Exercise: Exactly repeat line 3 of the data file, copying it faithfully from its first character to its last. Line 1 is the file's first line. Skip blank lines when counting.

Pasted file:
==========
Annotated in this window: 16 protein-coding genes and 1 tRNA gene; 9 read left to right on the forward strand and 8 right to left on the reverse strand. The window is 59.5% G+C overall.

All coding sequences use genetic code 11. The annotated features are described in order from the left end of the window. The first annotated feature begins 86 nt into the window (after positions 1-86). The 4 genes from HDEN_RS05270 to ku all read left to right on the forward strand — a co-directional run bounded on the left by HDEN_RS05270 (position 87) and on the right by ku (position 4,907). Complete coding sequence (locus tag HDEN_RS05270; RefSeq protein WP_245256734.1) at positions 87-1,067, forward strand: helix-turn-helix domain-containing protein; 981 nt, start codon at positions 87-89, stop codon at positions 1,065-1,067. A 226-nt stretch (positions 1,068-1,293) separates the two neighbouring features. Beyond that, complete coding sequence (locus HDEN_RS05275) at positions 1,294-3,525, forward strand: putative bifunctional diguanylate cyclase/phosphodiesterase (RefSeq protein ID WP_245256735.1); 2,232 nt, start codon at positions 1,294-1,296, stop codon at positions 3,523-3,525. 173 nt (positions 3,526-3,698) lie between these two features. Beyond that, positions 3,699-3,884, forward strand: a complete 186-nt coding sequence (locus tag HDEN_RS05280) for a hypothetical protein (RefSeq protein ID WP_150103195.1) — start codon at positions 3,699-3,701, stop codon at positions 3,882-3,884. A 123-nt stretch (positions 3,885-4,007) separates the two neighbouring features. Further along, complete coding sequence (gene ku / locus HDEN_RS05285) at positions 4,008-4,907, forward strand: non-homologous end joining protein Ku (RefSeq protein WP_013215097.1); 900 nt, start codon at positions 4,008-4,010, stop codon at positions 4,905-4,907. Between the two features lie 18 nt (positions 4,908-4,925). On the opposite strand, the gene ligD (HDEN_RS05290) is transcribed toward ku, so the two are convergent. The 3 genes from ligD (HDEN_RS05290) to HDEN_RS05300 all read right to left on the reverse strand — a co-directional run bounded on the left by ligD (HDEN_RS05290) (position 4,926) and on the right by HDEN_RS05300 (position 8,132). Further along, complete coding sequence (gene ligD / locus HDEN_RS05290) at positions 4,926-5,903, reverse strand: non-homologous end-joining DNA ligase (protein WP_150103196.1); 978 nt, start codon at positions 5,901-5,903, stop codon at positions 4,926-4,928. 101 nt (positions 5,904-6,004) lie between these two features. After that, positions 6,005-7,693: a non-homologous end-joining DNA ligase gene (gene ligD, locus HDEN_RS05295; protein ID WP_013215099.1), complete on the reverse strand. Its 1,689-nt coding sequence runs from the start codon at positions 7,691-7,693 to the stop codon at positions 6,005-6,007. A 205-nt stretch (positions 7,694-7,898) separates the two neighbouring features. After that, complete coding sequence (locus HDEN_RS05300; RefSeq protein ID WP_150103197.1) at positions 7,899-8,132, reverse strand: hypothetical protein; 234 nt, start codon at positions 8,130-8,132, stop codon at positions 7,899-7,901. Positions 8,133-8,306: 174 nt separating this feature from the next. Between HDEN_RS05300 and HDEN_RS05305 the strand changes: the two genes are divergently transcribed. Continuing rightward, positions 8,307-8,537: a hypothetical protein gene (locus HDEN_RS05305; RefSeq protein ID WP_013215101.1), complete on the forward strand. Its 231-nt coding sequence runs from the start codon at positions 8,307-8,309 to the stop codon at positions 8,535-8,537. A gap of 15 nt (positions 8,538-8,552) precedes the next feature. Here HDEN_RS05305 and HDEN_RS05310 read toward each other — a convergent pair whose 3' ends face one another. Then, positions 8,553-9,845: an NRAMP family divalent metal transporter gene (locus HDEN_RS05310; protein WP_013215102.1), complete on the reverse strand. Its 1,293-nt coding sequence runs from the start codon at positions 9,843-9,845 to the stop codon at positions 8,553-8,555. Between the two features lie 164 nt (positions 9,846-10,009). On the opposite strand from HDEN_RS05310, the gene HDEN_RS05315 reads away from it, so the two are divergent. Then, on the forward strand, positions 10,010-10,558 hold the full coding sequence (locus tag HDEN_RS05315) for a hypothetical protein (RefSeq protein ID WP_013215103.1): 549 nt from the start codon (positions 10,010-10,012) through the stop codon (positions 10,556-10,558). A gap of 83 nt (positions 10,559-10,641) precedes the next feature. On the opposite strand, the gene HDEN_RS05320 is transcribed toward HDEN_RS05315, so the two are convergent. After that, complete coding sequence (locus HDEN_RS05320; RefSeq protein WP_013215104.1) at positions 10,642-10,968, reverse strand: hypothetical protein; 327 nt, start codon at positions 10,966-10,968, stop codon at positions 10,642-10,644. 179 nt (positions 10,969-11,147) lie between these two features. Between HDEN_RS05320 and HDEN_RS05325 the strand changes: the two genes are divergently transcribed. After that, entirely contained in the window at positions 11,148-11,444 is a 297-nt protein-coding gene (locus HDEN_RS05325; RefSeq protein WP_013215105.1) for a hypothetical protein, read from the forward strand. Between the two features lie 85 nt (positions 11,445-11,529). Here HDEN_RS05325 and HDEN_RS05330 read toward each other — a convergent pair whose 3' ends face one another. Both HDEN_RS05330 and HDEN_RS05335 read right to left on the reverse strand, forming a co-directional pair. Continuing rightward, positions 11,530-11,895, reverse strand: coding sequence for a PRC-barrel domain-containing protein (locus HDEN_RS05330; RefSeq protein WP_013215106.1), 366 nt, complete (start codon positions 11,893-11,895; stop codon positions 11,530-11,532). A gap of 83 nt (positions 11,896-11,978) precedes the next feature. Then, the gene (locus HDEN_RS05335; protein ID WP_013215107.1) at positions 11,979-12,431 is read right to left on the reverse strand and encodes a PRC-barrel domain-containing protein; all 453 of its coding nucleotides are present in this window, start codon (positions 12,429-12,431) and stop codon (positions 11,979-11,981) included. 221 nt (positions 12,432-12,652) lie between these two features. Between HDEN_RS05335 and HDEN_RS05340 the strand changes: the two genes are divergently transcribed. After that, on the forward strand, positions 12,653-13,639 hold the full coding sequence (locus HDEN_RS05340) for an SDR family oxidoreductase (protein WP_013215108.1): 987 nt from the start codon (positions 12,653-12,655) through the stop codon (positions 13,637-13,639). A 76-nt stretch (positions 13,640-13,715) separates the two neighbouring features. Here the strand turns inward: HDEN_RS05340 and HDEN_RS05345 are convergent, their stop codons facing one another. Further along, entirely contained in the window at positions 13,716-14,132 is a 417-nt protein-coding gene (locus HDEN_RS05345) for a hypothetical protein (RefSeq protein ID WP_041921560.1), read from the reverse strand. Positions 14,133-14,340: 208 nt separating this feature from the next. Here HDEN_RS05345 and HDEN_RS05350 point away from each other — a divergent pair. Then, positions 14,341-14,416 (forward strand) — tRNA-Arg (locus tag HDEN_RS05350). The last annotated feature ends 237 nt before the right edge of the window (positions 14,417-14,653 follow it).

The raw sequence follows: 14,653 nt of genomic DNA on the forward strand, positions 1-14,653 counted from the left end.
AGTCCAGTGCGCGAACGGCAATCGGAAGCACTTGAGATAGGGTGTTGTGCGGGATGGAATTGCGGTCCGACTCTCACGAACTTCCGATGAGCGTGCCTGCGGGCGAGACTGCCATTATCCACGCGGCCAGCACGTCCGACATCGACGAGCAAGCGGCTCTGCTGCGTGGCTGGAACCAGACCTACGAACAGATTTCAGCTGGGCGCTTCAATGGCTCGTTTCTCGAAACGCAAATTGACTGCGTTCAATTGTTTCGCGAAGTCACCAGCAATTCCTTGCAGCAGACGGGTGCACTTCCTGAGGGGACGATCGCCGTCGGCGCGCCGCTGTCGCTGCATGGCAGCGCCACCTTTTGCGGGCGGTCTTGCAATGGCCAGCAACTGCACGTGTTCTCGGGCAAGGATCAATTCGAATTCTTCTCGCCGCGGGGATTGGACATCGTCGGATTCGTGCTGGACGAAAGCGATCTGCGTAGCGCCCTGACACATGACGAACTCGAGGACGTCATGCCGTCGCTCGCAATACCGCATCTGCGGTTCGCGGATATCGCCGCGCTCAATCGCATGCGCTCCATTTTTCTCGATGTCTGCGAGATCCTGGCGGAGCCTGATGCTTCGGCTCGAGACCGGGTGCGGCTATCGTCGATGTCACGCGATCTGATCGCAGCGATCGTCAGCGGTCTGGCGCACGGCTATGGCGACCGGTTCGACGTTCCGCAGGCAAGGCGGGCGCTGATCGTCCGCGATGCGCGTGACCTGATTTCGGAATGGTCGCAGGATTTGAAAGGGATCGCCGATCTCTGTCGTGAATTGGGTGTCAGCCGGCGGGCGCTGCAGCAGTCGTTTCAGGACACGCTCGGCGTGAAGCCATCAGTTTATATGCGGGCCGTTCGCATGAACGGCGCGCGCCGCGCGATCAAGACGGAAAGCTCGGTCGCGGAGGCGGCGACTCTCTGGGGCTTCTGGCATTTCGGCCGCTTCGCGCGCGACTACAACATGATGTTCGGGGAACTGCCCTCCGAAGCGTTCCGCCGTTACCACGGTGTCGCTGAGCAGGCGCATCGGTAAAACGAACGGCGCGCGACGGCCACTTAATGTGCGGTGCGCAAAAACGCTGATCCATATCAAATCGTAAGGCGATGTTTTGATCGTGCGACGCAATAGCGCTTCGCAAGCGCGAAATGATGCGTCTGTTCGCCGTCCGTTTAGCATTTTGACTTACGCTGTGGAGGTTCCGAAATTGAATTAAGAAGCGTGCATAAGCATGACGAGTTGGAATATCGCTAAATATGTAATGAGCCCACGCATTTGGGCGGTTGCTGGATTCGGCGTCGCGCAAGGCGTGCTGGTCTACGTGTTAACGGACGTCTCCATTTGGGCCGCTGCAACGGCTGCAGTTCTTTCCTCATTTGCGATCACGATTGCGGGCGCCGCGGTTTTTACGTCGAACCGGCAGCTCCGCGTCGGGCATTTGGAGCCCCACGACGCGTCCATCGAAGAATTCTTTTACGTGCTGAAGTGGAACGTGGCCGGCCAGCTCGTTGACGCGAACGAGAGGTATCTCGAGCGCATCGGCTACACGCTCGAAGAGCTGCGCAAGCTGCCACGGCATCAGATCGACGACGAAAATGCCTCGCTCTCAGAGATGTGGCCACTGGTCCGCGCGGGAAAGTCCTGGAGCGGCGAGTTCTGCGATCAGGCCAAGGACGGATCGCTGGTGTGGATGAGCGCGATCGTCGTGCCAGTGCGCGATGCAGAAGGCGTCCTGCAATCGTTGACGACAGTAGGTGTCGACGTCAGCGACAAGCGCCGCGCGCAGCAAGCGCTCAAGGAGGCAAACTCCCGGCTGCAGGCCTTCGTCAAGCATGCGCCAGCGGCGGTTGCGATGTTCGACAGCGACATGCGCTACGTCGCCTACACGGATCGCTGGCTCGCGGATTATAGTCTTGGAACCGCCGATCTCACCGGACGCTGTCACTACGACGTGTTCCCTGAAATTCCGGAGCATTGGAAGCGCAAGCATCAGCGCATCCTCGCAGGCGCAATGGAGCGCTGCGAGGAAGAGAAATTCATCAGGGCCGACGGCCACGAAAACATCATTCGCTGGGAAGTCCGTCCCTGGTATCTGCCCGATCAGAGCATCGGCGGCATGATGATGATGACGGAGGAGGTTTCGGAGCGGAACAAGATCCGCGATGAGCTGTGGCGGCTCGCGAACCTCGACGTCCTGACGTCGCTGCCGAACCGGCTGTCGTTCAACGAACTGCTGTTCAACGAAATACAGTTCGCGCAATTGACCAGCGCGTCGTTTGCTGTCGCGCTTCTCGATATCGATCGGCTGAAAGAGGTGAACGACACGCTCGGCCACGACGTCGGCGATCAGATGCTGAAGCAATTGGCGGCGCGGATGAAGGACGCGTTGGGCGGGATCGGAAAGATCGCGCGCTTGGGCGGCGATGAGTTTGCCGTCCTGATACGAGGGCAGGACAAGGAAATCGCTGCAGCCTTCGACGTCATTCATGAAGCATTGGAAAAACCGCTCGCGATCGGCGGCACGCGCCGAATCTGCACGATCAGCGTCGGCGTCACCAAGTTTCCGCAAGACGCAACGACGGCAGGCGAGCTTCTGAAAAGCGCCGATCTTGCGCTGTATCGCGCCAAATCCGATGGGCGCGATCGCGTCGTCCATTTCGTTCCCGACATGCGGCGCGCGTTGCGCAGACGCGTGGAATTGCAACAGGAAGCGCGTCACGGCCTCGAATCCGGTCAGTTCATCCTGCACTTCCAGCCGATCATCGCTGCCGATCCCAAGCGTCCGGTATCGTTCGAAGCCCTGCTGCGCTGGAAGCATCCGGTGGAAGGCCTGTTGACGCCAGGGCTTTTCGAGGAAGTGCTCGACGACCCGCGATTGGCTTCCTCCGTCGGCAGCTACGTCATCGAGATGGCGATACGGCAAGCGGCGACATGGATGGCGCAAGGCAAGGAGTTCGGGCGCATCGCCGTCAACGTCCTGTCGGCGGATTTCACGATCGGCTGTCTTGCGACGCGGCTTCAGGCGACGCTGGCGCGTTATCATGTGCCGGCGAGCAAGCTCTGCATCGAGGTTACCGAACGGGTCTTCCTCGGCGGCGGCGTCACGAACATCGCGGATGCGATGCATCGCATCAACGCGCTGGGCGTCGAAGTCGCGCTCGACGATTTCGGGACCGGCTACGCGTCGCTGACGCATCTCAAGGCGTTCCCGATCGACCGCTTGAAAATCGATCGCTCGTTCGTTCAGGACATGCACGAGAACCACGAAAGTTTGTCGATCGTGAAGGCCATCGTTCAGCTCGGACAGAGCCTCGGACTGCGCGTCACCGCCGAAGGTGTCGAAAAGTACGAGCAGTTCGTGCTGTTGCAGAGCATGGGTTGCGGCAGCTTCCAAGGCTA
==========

The raw sequence follows: 14,653 nt of genomic DNA on the forward strand, positions 1-14,653 counted from the left end.